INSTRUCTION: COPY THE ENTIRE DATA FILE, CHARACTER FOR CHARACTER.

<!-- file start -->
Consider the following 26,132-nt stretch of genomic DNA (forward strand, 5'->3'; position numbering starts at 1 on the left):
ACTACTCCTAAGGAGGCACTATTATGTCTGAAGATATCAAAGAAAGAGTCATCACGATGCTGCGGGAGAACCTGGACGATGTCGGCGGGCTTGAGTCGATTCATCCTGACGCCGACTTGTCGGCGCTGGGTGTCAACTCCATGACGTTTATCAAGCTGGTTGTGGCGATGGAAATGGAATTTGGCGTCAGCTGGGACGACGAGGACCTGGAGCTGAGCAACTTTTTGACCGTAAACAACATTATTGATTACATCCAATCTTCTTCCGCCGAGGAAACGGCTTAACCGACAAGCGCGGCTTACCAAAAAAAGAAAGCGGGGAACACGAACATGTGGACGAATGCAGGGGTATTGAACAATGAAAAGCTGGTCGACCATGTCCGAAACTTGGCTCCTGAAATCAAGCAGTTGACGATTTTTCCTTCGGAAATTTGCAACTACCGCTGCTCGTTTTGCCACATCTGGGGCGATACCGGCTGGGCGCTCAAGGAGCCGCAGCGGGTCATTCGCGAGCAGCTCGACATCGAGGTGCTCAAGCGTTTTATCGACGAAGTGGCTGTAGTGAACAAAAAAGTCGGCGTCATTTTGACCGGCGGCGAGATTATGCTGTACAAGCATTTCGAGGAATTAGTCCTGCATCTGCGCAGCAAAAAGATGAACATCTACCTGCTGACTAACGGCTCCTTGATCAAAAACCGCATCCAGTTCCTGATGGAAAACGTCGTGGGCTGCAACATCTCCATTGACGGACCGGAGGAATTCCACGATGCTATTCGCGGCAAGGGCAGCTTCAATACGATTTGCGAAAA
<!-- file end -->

Consider the following 26,132-nt stretch of genomic DNA (forward strand, 5'->3'; position numbering starts at 1 on the left):
ACTACTCCTAAGGAGGCACTATTATGTCTGAAGATATCAAAGAAAGAGTCATCACGATGCTGCGGGAGAACCTGGACGATGTCGGCGGGCTTGAGTCGATTCATCCTGACGCCGACTTGTCGGCGCTGGGTGTCAACTCCATGACGTTTATCAAGCTGGTTGTGGCGATGGAAATGGAATTTGGCGTCAGCTGGGACGACGAGGACCTGGAGCTGAGCAACTTTTTGACCGTAAACAACATTATTGATTACATCCAATCTTCTTCCGCCGAGGAAACGGCTTAACCGACAAGCGCGGCTTACCAAAAAAAGAAAGCGGGGAACACGAACATGTGGACGAATGCAGGGGTATTGAACAATGAAAAGCTGGTCGACCATGTCCGAAACTTGGCTCCTGAAATCAAGCAGTTGACGATTTTTCCTTCGGAAATTTGCAACTACCGCTGCTCGTTTTGCCACATCTGGGGCGATACCGGCTGGGCGCTCAAGGAGCCGCAGCGGGTCATTCGCGAGCAGCTCGACATCGAGGTGCTCAAGCGTTTTATCGACGAAGTGGCTGTAGTGAACAAAAAAGTCGGCGTCATTTTGACCGGCGGCGAGATTATGCTGTACAAGCATTTCGAGGAATTAGTCCTGCATCTGCGCAGCAAAAAGATGAACATCTACCTGCTGACTAACGGCTCCTTGATCAAAAACCGCATCCAGTTCCTGATGGAAAACGTCGTGGGCTGCAACATCTCCATTGACGGACCGGAGGAATTCCACGATGCTATTCGCGGCAAGGGCAGCTTCAATACGATTTGCGAAAA